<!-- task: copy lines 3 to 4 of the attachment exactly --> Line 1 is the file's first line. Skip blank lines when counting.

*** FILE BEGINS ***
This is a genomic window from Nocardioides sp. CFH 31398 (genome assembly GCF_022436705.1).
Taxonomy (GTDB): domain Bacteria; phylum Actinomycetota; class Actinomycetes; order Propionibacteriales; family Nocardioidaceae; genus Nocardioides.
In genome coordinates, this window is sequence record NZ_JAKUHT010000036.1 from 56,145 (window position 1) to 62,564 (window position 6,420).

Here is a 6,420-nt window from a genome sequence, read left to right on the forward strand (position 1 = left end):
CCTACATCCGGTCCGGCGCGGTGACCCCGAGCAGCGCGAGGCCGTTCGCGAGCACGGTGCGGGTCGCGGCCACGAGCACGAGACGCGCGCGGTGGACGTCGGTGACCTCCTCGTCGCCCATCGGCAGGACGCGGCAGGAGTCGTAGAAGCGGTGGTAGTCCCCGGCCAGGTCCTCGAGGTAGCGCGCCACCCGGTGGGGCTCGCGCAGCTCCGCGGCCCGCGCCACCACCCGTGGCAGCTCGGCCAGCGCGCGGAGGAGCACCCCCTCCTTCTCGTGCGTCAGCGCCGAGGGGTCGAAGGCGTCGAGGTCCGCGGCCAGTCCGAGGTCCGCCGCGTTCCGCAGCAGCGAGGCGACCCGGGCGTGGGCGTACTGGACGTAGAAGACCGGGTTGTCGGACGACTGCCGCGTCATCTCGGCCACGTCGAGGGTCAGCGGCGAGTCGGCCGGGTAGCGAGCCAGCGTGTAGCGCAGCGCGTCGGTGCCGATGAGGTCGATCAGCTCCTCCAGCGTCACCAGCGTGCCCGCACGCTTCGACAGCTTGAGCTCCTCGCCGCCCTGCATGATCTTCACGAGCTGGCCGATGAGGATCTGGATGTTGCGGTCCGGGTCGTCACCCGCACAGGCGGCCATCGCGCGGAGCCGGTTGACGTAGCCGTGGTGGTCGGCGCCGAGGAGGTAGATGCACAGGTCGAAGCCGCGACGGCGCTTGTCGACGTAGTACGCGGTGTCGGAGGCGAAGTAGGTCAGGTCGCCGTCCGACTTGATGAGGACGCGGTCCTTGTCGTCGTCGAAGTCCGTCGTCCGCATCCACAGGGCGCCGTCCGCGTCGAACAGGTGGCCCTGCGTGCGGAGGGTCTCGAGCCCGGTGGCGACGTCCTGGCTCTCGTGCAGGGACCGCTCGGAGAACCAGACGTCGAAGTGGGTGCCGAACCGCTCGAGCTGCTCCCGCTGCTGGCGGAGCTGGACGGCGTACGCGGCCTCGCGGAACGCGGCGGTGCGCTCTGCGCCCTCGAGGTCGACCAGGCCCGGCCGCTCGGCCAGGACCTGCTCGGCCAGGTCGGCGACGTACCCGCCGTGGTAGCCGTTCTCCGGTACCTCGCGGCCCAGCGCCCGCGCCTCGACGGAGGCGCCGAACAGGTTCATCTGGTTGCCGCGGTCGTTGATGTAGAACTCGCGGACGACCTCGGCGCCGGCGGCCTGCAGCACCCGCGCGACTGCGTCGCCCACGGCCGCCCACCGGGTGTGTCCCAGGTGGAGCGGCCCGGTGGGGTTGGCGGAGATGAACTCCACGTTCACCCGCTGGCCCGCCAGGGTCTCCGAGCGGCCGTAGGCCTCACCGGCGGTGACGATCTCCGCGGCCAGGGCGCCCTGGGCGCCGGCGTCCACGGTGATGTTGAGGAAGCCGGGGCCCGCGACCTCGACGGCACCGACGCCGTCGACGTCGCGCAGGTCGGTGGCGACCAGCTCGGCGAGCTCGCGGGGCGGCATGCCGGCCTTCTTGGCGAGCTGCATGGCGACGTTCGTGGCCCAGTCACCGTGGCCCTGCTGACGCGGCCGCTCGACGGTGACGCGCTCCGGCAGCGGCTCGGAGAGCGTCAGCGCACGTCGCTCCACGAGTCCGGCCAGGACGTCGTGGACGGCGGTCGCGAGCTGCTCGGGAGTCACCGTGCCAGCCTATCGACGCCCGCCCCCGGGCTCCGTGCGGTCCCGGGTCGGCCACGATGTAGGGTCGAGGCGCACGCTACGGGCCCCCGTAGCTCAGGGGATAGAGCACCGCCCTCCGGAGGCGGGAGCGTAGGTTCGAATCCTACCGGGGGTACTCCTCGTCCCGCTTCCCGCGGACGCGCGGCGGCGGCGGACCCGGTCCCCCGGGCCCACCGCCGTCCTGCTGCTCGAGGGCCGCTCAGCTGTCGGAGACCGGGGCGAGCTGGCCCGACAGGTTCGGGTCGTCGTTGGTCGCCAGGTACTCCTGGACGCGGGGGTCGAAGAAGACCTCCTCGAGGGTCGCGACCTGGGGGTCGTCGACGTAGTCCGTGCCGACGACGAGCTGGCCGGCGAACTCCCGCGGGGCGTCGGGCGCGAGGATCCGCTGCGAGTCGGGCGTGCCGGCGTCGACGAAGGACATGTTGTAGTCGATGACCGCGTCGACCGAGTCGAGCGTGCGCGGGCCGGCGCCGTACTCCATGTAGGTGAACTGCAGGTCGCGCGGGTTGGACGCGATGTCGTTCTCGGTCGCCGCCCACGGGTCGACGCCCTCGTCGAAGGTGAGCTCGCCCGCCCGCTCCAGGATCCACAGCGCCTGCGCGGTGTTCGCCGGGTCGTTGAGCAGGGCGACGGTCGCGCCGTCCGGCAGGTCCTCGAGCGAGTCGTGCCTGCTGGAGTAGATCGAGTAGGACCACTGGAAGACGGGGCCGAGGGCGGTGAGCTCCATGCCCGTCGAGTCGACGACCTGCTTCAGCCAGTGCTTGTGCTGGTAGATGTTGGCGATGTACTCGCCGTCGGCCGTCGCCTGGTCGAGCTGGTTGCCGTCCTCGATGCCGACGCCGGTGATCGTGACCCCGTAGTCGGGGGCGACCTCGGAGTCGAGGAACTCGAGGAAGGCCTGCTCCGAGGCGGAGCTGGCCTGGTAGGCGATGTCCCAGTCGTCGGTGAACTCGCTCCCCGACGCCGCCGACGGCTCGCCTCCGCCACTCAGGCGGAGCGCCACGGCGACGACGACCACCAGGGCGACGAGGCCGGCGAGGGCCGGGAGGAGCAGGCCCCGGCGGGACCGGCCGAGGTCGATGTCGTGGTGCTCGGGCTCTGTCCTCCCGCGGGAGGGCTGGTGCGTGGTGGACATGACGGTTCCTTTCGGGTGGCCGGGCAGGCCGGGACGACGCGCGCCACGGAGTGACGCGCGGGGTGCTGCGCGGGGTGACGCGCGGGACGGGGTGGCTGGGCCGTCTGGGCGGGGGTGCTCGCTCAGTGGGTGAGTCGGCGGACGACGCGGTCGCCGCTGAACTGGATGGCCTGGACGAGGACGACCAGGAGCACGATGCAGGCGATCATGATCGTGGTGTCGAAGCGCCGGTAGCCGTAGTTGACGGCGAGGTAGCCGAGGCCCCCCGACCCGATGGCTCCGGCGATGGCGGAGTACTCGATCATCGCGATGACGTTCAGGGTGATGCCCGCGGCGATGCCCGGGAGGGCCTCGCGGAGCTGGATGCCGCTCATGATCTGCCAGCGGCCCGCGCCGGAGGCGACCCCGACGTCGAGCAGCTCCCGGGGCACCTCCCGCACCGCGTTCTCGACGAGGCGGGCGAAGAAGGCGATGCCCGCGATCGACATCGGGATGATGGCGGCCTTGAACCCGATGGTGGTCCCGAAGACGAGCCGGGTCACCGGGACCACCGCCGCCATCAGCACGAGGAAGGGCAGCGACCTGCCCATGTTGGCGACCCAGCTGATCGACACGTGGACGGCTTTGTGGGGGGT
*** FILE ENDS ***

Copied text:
In genome coordinates, this window is sequence record NZ_JAKUHT010000036.1 from 56,145 (window position 1) to 62,564 (window position 6,420).

Here is a 6,420-nt window from a genome sequence, read left to right on the forward strand (position 1 = left end):